James Wood selected Woolf’s To the Lighthouse because he believes, as Woolf herself once wrote, “…one feels differently, more tenderly, more possessively, towards and about contemporary literature – it belongs to us in a way that Cervantes doesn’t.” Another author listed books that were useful: a thesaurus and dictionary. Others chose books because of the influence on their life, or for the beauty of the language, the superb plot, the layers of meaning, the truth revealed, or a myriad of other reasons, each personal and individual to the book and the writer.
Some of the authors discuss the influence of the books they chose on their own writing. Rebecca Goldstein reflected, “Sometimes I’m chasing after a rhythm in a sentence I’m writing, and I’ll hear, vaguely, a rhythm from some other sentence, something I’ve read but can’t immediately identify. That’s how intimately my reading enters into me. I’ve got the rhythm of sentences stored away.” Lev Grossman says he reads obsessively while writing. He offered, “I need fixed stars to navigate by, otherwise I get lost in the blankness of the page.” Others choose not to read while working for fear their own voice will be overshadowed.
As for myself, when writing historical fiction, I read non-fiction for factual information. When developing characters, I read books whose characters I find intriguing and try to determine what it is that makes them so. Robert Goolrick’s main character Catherine Land, in A Reliable Wife, influenced my development of Madam May. I also read Anton Disclafani’s The Yonahlossee Riding Camp for Girls for her masterful transitions between time periods. When struggling with an aspect of craft such as point of view, transition, dialogue, or a million other topics, I read to see how other writers have managed to successfully master such skills. When trying to wrench an ephemeral image into poetic words on a page, I may “read” pictures. A haunting image of a black crow atop a crumbling chimney on an abandoned shack inspired my poem “The Sentinel.” When trying to find a way to express feelings or deal with emotions, I may read work by others who have had similar experiences to my own. I don’t seek out books whose characters, settings, dialogue or plots don’t work – reading time is too precious for that – but I do take note when I come across such, hopefully helping to avoid problems in my own writing.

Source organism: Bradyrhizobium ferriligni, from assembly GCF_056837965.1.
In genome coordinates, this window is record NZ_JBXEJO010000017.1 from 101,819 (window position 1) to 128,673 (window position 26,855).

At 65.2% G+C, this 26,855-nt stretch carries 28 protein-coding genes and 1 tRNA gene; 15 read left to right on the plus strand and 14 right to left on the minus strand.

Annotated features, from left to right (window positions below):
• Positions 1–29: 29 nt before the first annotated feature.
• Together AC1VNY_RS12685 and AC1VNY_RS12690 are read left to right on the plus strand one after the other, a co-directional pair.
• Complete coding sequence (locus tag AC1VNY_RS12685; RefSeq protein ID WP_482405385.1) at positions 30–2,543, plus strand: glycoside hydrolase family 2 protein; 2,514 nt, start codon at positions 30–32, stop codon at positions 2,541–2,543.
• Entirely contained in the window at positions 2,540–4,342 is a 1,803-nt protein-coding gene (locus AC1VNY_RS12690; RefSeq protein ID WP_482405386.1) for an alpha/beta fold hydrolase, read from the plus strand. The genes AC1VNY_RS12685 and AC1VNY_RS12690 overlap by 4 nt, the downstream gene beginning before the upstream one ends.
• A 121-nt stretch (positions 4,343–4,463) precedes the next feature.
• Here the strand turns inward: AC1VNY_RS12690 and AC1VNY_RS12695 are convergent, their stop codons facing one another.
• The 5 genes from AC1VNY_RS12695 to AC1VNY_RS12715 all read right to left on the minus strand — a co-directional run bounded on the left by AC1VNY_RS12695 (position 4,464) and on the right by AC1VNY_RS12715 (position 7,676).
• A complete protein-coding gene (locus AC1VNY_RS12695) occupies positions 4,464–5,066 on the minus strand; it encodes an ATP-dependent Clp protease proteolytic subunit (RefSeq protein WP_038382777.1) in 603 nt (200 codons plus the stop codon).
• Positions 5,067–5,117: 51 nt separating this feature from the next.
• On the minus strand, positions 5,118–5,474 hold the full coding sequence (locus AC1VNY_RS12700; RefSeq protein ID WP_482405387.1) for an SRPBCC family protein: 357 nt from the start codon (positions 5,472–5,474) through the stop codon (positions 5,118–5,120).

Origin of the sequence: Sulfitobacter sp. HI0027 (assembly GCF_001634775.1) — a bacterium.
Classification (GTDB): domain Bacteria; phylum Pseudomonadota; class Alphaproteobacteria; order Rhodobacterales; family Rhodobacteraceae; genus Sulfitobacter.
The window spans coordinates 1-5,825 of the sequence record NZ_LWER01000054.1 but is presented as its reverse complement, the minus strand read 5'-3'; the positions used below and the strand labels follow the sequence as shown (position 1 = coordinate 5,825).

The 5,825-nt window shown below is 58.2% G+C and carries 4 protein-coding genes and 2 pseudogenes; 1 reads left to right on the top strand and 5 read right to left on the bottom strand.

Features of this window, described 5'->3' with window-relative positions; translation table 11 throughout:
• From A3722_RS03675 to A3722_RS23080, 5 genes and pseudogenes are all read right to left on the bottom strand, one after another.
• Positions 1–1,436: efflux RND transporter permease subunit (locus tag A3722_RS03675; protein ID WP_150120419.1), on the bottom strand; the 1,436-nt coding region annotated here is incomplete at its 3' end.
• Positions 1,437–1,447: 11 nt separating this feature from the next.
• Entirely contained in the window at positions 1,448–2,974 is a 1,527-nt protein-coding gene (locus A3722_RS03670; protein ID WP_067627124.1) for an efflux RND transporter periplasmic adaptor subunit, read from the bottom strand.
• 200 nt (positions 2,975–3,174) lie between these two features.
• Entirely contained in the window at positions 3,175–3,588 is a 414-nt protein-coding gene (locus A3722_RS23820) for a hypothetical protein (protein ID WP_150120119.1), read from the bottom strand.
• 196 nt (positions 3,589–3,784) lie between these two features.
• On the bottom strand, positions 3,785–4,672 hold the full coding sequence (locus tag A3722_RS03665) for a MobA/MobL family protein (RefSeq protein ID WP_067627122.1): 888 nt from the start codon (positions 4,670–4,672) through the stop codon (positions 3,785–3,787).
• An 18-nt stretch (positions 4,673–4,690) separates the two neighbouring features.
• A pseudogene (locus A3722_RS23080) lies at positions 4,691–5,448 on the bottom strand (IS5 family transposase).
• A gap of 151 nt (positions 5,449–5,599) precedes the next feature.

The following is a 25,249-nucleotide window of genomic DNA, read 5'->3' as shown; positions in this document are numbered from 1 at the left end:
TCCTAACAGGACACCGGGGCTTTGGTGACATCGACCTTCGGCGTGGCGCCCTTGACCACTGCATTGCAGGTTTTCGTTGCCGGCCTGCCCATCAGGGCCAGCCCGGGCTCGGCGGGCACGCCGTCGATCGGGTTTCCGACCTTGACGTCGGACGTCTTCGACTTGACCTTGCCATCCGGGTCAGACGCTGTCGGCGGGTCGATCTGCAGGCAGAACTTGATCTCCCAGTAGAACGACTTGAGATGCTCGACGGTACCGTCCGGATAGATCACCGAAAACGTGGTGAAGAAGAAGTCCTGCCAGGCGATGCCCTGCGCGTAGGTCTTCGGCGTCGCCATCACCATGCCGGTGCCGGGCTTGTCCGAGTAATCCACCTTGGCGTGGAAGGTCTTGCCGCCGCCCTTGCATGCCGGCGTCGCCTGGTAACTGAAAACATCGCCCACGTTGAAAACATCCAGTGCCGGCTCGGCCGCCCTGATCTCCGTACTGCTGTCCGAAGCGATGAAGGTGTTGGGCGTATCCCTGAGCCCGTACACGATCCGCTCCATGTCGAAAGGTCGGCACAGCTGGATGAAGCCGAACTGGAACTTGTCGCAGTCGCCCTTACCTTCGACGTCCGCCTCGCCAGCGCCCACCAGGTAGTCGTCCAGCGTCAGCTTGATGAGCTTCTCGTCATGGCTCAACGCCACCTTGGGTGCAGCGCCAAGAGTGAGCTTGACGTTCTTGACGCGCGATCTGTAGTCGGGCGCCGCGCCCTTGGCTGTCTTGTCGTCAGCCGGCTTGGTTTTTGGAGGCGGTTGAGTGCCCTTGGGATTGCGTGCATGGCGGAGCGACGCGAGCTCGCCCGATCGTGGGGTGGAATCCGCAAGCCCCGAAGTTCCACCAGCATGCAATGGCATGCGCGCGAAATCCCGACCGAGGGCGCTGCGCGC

These are just a few of the ways my reading influences my writing, and all are good and valid reasons why an author might read. I also read “for pleasure” – because I love learning, pretending, imagining, living vicariously through others, experiencing the language, and relaxing. Yes, the most compelling reason I read is, to me, the best one of all and the one I’ve had since I became a reader around five years of age. I love it!
Why do you read, and how does it influence your own writing?